we walk: at night, alone, in gentle rain.
a silver river shimmers in the street.
its current shifts to fill the steps we leave.
the water in our shoes is holy too.
disclaimer: none of the content on this page is intended to force or coerce its reader to believe what we believe. we are only sharing our views on religion and spirituality because we think they are cool, beautiful, and meaningful.
what is the axiom?
the axiom is what we have decided to call "god". the axiom is not necessarily your god, if you have one, or anyone else's god - just what the concept of god means to us.
we see "god" and "reality" as concepts that are isomorphic to each other. through connecting to what is real and around us, we connect to the axiom. through being true and kind to all elements of our world, we embrace the axiom. by doing our best to be such elements, we are part of the axiom.
why is it called the axiom?
in mathematics and philosophy, an axiom is a statement that is true in itself. after being established, it is used as a basis for deriving further truths through logic and reasoning.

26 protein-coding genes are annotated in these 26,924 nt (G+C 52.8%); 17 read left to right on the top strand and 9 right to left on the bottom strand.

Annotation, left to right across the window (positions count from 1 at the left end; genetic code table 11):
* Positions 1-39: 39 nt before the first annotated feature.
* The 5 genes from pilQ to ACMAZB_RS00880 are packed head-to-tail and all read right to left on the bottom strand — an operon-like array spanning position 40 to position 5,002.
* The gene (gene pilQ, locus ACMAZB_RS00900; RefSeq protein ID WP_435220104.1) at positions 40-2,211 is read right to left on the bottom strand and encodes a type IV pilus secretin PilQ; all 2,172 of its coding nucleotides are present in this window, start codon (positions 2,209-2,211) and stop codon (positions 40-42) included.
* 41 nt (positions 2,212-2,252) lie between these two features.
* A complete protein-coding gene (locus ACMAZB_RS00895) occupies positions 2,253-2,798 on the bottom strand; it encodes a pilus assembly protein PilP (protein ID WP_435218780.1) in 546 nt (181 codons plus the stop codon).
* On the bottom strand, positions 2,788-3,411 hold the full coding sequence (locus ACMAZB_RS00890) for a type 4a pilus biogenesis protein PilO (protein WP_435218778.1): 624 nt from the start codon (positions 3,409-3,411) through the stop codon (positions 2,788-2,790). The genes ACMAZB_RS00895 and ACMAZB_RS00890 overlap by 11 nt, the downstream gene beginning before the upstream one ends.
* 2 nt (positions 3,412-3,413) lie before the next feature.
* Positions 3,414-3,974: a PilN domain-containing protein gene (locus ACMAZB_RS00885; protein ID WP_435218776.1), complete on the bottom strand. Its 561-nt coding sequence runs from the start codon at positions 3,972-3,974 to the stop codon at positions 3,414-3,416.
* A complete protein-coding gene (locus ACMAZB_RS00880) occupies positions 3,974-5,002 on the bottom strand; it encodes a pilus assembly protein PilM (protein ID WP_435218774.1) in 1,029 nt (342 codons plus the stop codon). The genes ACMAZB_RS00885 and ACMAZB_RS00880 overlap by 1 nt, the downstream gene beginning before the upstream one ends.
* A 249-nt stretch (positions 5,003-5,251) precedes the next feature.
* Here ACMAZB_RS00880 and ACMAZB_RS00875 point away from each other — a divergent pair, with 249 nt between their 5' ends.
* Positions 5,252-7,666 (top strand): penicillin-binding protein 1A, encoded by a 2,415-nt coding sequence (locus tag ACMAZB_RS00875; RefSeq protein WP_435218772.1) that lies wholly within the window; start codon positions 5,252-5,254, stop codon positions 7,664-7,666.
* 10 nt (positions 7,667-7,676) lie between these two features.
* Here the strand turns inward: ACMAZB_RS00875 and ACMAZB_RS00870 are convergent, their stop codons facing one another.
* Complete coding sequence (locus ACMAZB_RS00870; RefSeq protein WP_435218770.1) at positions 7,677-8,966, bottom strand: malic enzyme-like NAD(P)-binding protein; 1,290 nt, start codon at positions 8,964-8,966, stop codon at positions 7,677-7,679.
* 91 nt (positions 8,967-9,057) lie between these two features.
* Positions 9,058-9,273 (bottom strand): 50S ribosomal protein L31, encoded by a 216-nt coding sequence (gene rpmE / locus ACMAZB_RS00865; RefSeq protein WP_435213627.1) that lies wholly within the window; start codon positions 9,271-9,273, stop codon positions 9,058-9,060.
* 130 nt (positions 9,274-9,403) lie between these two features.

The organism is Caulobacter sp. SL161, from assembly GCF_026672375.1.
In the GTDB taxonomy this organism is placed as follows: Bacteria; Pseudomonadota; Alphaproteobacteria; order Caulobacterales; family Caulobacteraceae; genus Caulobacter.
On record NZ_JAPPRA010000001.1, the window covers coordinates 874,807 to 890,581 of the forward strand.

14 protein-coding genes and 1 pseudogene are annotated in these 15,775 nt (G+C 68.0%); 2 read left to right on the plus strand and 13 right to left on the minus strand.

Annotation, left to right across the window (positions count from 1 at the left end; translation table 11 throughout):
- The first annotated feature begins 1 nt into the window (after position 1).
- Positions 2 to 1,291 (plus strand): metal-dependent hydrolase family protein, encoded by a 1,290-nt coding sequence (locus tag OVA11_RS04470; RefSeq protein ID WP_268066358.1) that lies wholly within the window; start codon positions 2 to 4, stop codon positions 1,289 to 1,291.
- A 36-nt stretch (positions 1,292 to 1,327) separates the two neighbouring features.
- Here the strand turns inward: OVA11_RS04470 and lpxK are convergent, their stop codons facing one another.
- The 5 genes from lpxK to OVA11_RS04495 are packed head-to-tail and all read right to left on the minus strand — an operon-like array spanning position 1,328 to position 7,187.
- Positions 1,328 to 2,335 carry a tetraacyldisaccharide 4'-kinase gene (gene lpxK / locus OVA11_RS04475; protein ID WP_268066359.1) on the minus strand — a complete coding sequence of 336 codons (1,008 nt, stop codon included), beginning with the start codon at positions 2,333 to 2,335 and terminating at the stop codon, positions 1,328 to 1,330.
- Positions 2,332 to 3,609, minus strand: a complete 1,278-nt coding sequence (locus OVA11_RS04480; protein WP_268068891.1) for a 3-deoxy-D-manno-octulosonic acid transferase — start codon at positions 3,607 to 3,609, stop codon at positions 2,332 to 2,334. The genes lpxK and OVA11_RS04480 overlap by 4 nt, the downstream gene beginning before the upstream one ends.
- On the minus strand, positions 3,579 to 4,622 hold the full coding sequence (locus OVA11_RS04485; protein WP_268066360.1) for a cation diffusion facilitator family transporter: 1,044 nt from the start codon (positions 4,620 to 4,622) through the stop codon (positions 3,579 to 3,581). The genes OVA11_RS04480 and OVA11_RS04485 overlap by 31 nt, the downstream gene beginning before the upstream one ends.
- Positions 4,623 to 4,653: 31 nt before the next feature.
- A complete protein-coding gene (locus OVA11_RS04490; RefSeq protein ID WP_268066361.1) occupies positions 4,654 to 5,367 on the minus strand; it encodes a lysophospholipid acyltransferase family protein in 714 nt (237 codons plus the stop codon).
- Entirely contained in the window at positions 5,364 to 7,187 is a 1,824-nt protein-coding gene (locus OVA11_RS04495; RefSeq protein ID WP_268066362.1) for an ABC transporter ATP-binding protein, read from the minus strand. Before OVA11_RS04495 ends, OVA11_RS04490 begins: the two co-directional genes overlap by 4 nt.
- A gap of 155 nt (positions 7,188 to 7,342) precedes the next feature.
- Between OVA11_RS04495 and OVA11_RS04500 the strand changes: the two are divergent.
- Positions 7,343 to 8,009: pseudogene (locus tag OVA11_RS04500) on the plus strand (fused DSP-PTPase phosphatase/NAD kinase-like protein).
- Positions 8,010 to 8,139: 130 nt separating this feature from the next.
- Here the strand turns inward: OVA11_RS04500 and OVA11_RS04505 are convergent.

we believe that god and reality are axiomatic in nature - that their holiness is, in part, due to their intrinsic qualities of order. they may not have a rigid structure, but they define the structure of everything else that exists. they define what it means for something to exist at all.
in fact, the only thing we can honestly claim to know about the natures of god and reality is that they are axiomatic. we do not know anything about what the axiom states, and we think that we are free to decide for ourselves which theorems to follow as we worship.
the derivation of god and reality's axiomatic nature is something we have always struggled to articulate, but it is based on our idea that for something to "be", it has to take a step towards "being". that step, or sequence of steps, is a pattern that comes from somewhere: perhaps it is contained in an animal's dna, or a home's blueprint. but what were the patterns that preceded it? we trace back as far as we can and always arrive at reality's "being". simple explanations for why and how things "are" are not enough: we need the simplest. we need the axiom.
if there is any theorem we have come to truly believe from our relationship with the axiom, it's that god and reality "are". the universal root of something "becoming" can be attributed to it being a part of reality, and hence, a part of what we think is god. from which it follows that reality and god are the ultimate "being".
how does manyface worship the axiom?